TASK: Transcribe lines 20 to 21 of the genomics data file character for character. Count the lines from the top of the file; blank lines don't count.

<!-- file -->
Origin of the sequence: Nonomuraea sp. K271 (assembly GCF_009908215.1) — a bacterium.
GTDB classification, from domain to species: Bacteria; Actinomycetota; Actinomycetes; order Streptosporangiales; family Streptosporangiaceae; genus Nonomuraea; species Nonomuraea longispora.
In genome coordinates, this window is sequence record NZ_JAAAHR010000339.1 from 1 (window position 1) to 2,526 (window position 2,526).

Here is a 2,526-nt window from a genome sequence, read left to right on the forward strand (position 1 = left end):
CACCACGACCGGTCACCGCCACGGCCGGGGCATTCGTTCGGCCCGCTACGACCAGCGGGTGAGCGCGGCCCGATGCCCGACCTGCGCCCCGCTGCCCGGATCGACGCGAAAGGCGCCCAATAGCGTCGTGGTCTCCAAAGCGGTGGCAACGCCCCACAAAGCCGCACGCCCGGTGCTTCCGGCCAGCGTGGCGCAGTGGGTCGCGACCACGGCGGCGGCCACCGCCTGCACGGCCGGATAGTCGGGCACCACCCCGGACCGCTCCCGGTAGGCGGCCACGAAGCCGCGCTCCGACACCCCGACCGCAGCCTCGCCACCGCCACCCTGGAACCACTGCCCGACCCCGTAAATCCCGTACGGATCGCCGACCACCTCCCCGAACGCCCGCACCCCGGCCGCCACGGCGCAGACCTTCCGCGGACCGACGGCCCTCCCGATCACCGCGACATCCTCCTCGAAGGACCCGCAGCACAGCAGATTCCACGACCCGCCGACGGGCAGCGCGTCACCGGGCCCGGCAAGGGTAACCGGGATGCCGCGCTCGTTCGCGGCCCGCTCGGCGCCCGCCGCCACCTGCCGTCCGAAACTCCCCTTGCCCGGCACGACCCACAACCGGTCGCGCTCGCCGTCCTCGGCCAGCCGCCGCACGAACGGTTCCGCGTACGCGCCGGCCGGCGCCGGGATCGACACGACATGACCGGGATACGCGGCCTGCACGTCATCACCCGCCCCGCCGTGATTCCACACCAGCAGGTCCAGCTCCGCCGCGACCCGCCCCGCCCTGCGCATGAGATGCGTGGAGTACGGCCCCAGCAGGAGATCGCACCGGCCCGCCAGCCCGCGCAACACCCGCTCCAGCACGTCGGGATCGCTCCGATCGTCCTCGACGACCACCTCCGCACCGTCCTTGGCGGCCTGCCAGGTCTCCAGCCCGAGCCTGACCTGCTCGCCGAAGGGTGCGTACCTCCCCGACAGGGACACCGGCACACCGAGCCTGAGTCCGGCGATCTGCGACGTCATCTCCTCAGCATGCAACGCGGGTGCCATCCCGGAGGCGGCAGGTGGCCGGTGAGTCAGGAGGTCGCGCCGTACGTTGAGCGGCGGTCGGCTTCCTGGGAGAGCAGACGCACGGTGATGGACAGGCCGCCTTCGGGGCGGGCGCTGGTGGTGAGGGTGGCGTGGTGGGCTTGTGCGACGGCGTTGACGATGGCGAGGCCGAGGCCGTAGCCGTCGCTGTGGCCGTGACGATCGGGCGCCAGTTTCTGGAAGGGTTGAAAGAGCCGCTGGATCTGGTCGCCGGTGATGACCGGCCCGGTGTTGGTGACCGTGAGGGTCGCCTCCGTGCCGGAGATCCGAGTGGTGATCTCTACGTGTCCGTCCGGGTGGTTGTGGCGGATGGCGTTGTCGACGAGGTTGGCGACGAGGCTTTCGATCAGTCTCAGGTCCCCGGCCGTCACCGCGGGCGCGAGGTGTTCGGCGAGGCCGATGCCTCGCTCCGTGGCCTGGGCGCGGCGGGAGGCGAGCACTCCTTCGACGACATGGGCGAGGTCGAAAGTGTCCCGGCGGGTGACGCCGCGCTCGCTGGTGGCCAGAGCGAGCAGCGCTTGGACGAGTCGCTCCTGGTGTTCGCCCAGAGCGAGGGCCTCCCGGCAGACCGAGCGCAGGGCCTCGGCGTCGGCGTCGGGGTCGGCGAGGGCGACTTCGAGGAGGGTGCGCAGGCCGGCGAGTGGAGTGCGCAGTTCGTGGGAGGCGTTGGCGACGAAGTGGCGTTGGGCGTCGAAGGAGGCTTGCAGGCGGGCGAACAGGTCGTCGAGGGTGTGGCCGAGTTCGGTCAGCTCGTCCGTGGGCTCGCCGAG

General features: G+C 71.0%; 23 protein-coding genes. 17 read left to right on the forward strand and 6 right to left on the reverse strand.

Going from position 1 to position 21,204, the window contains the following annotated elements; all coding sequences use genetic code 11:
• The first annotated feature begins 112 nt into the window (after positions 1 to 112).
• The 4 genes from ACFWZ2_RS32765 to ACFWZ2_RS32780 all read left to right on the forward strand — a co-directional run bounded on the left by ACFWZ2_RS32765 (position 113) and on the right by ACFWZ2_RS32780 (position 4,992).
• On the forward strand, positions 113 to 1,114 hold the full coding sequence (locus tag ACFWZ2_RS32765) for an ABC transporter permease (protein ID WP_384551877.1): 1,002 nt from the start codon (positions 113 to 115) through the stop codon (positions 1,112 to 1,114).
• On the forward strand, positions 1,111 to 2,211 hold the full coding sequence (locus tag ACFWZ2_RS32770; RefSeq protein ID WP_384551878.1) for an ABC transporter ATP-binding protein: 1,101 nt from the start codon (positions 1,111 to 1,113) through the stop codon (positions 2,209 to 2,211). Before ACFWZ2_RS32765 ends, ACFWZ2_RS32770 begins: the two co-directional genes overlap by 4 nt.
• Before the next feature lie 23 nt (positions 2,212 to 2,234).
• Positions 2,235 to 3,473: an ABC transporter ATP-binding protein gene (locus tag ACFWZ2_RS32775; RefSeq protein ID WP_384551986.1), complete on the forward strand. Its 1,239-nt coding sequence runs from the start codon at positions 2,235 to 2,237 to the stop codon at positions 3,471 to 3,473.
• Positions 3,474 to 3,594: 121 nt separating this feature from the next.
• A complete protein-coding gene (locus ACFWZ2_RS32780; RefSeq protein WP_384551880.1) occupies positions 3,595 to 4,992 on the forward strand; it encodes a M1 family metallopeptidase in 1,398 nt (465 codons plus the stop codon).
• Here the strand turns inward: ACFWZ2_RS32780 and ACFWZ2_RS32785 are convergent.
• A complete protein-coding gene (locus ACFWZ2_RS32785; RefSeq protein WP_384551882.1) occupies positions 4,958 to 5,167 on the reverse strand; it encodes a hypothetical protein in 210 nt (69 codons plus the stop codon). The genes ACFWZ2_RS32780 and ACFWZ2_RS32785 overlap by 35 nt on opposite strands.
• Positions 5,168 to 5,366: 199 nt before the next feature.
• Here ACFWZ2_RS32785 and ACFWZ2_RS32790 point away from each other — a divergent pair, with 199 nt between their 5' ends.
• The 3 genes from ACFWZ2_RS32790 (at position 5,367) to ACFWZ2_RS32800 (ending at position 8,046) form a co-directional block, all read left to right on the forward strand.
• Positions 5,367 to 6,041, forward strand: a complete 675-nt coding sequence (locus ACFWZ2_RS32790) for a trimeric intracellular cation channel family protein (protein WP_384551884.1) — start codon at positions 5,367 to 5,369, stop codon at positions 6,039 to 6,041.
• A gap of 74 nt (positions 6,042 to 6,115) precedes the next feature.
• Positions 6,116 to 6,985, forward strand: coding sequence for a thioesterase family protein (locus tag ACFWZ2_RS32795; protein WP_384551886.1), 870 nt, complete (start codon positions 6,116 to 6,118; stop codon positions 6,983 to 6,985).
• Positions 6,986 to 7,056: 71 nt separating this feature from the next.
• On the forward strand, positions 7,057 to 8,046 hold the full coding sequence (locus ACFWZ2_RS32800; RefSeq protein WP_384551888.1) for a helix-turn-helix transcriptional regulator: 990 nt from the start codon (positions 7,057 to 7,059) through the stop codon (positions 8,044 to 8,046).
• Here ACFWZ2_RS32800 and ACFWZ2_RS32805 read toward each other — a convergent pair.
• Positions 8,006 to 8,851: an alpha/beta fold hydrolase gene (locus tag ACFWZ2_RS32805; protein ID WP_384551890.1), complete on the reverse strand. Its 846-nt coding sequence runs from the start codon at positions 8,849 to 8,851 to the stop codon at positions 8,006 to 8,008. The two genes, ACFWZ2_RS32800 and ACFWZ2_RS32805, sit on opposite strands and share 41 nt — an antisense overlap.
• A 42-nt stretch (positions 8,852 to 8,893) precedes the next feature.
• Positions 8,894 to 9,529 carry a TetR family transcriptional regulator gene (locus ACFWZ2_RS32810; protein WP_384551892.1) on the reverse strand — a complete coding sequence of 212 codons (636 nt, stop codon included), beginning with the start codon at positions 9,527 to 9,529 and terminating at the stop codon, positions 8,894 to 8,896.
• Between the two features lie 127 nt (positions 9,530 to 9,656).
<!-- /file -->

• The 3 genes from ACFWZ2_RS32790 (at position 5,367) to ACFWZ2_RS32800 (ending at position 8,046) form a co-directional block, all read left to right on the forward strand.
• Positions 5,367 to 6,041, forward strand: a complete 675-nt coding sequence (locus ACFWZ2_RS32790) for a trimeric intracellular cation channel family protein (protein WP_384551884.1) — start codon at positions 5,367 to 5,369, stop codon at positions 6,039 to 6,041.